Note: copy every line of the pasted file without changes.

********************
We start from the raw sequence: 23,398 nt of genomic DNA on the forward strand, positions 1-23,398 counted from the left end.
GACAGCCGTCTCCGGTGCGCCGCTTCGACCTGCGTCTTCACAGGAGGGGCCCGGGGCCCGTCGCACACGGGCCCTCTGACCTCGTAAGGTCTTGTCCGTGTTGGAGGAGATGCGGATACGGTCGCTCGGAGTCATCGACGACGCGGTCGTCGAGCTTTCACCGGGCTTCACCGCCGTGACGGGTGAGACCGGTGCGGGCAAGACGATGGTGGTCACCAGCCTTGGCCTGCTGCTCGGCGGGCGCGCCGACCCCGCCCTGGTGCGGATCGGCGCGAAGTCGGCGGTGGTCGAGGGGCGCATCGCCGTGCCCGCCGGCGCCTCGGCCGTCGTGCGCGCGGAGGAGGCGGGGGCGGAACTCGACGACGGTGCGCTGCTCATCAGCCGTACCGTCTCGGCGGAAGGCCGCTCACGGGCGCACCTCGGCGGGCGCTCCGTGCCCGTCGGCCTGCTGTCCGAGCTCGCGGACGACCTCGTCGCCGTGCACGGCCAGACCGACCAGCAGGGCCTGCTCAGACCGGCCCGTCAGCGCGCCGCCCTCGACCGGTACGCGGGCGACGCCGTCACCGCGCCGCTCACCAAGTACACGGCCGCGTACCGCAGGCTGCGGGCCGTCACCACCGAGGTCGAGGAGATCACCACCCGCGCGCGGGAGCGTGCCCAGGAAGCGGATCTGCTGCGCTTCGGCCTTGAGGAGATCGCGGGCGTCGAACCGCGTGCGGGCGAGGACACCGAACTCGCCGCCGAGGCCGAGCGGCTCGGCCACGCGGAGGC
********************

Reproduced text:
We start from the raw sequence: 23,398 nt of genomic DNA on the forward strand, positions 1-23,398 counted from the left end.
GACAGCCGTCTCCGGTGCGCCGCTTCGACCTGCGTCTTCACAGGAGGGGCCCGGGGCCCGTCGCACACGGGCCCTCTGACCTCGTAAGGTCTTGTCCGTGTTGGAGGAGATGCGGATACGGTCGCTCGGAGTCATCGACGACGCGGTCGTCGAGCTTTCACCGGGCTTCACCGCCGTGACGGGTGAGACCGGTGCGGGCAAGACGATGGTGGTCACCAGCCTTGGCCTGCTGCTCGGCGGGCGCGCCGACCCCGCCCTGGTGCGGATCGGCGCGAAGTCGGCGGTGGTCGAGGGGCGCATCGCCGTGCCCGCCGGCGCCTCGGCCGTCGTGCGCGCGGAGGAGGCGGGGGCGGAACTCGACGACGGTGCGCTGCTCATCAGCCGTACCGTCTCGGCGGAAGGCCGCTCACGGGCGCACCTCGGCGGGCGCTCCGTGCCCGTCGGCCTGCTGTCCGAGCTCGCGGACGACCTCGTCGCCGTGCACGGCCAGACCGACCAGCAGGGCCTGCTCAGACCGGCCCGTCAGCGCGCCGCCCTCGACCGGTACGCGGGCGACGCCGTCACCGCGCCGCTCACCAAGTACACGGCCGCGTACCGCAGGCTGCGGGCCGTCACCACCGAGGTCGAGGAGATCACCACCCGCGCGCGGGAGCGTGCCCAGGAAGCGGATCTGCTGCGCTTCGGCCTTGAGGAGATCGCGGGCGTCGAACCGCGTGCGGGCGAGGACACCGAACTCGCCGCCGAGGCCGAGCGGCTCGGCCACGCGGAGGC